In my online course on the Johannine Epistles, we were looking at the apparent contradiction between 1 John 1:8 and 3:6 this last week. The first texts states: 'If we say that we do not have sin, we deceive ourselves and the truth is not in us.' 1 John 3:6 says, 'Everyone who remains in him does not sin. Everyone sinning has not seen him or known him.' Ultimately the context of these two passages is important for understanding what is being said. Both are in a context that mentions the importance of living or walking as Jesus did, imitating him.
The other piece from both passages, especially 1:8, is that everyone sins. The New Testament makes clear that sin is part of the human condition (Rom 3:23). I just ran across an interesting passage from the Testament of Abraham which makes this same point. In chapter 10, Michael the archangel takes Abraham on a tour of the world. As they travel along, Abraham sees various sins taking place or about to take place--men sharpening swords, sexual immorality, and robberies. When Abraham sees the sins he calls on God to destroy the sinners, and God does so. After the third time this takes place, God says to Michael: 'O Michael, Commander-in-Chief, command the chariot to stop and turn Abraham away, lest he should see the entire inhabited world. For if he were to see all those who pass their lives in sin, he would destroy everything that exists' (10:12-13). This raises a number of other questions, but the point of this statement is clear: everybody sins or has sin. The Second Temple Jewish text of the Testament of Abraham has a similar view of humanity as does the New Testament.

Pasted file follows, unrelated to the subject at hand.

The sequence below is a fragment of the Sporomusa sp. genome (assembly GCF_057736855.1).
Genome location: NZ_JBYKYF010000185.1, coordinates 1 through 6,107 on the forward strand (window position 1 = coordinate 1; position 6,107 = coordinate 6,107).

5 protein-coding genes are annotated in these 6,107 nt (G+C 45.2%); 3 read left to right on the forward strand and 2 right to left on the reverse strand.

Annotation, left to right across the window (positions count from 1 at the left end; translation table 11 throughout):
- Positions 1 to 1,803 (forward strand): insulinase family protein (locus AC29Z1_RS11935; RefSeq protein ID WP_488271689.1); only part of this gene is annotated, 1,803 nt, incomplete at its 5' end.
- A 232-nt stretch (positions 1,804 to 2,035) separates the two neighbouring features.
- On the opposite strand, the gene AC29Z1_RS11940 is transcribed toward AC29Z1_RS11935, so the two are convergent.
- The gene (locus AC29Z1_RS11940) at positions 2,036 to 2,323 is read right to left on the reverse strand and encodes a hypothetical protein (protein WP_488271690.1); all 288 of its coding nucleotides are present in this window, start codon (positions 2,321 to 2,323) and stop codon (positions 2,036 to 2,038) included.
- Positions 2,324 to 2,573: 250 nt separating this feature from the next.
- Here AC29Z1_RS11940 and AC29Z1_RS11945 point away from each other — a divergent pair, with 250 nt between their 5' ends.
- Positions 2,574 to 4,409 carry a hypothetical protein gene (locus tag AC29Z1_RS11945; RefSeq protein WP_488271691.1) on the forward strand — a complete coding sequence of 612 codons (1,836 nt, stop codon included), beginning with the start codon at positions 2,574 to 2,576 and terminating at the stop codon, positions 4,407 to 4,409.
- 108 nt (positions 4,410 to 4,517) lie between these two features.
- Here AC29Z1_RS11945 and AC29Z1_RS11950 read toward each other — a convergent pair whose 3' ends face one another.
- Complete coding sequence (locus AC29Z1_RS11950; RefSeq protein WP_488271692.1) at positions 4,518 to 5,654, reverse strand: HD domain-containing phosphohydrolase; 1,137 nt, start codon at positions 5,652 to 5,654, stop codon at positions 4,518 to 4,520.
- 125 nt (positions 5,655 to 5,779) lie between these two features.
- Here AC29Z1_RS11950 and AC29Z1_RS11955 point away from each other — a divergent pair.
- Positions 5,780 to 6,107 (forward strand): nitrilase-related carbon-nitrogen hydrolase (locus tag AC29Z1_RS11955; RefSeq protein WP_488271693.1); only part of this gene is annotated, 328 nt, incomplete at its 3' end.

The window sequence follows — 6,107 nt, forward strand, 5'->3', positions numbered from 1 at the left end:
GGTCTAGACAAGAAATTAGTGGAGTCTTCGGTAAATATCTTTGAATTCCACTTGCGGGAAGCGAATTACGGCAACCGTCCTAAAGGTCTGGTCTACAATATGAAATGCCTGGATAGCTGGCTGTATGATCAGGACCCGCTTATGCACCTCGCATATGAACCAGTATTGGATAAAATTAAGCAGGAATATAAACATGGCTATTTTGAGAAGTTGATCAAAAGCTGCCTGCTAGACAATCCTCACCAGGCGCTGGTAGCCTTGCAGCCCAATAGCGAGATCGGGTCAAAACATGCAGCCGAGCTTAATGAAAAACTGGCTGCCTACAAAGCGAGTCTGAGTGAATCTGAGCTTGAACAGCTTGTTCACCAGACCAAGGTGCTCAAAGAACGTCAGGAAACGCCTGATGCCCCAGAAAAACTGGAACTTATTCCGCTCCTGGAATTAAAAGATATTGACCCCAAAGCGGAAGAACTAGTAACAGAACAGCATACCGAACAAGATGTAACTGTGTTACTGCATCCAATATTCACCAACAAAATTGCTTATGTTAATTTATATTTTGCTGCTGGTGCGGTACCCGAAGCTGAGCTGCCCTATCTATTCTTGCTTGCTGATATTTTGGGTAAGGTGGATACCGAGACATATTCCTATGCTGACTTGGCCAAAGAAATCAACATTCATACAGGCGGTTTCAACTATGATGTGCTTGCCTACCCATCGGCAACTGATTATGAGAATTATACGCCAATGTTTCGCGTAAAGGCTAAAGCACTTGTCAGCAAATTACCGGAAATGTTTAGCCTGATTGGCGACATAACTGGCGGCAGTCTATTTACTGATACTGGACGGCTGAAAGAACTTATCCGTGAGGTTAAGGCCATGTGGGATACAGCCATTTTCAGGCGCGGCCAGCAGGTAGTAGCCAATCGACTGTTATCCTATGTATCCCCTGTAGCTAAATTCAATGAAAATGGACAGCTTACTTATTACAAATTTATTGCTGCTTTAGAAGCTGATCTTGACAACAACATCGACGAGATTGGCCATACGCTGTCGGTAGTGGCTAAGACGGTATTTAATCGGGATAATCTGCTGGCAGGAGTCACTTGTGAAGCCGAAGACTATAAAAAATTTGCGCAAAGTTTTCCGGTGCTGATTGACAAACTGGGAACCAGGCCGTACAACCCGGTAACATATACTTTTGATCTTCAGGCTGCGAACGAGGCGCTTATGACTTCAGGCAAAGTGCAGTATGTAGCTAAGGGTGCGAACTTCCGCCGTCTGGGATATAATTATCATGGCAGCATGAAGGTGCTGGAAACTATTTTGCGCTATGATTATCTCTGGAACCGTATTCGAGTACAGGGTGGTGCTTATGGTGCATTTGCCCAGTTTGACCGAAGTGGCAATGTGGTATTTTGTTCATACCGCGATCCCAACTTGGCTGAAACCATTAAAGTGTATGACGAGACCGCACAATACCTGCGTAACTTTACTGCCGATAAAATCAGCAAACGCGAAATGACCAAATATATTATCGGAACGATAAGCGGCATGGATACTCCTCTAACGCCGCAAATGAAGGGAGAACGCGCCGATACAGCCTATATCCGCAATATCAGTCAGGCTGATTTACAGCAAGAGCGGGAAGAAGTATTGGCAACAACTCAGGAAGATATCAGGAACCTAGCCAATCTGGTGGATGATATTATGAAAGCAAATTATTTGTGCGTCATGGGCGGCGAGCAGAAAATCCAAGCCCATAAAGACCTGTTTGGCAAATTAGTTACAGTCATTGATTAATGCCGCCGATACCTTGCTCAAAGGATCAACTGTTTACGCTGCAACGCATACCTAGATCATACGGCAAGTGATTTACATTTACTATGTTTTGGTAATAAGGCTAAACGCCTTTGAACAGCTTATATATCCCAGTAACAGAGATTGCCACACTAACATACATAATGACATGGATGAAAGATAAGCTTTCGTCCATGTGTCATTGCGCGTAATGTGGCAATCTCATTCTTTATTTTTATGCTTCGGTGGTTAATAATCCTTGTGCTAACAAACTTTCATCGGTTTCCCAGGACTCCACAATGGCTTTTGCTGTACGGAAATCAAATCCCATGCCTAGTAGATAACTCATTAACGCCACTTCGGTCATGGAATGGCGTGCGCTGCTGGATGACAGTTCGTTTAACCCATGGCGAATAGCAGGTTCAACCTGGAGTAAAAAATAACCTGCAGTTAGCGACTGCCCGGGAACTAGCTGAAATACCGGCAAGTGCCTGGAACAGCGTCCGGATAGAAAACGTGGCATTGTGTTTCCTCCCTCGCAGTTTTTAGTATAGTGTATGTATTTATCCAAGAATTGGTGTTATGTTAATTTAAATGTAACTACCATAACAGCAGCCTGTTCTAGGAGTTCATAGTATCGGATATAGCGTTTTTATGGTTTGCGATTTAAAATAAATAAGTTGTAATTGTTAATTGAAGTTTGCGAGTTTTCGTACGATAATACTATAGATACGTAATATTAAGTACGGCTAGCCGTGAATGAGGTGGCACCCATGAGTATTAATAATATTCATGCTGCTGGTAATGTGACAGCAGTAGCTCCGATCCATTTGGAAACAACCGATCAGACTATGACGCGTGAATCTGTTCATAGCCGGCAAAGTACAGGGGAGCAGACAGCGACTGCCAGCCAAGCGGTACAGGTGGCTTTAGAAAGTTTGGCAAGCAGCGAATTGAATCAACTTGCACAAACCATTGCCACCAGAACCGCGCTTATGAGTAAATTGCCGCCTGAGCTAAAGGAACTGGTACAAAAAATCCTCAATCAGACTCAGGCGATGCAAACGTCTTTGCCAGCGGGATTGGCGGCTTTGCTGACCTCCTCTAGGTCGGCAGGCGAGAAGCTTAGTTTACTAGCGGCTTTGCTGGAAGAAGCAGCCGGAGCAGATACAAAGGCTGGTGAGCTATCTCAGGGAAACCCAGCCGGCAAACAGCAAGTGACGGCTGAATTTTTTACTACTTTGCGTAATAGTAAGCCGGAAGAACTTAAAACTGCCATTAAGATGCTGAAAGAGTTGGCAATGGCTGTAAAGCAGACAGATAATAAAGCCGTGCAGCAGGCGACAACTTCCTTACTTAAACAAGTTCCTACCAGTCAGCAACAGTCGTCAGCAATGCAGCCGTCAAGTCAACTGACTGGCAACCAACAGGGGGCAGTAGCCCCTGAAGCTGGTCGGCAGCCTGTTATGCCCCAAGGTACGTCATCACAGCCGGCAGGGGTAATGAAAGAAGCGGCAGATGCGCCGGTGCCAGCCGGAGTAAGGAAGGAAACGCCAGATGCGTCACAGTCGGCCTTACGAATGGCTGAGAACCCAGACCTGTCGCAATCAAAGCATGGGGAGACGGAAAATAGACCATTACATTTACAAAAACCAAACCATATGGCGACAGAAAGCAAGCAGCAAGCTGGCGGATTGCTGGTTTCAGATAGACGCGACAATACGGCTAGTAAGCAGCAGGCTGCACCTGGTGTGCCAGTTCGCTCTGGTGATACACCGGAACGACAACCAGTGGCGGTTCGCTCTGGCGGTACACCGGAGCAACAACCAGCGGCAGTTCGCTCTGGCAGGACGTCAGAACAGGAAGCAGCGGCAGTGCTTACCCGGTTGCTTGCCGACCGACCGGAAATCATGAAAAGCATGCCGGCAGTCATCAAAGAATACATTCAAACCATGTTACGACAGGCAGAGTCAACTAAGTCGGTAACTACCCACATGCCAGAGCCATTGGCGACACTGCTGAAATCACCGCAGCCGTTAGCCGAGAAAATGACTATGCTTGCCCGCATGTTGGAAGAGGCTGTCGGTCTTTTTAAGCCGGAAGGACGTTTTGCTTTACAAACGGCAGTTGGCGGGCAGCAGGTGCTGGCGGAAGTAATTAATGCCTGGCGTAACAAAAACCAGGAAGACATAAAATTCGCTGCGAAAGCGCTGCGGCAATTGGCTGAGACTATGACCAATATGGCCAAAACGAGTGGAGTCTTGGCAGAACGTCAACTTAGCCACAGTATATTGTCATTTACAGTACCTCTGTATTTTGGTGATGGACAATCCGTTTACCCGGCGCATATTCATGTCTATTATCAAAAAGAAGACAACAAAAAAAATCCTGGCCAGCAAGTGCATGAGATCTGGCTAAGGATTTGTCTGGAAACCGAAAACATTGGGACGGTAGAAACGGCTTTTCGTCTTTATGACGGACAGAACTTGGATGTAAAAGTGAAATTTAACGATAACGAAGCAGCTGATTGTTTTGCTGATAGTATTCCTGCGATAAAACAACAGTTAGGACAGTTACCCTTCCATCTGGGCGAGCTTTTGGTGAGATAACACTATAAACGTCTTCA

Citation from E.P. Sanders, 'Testament of Abraham', Old Testament Pseudepigrapha vol. 1.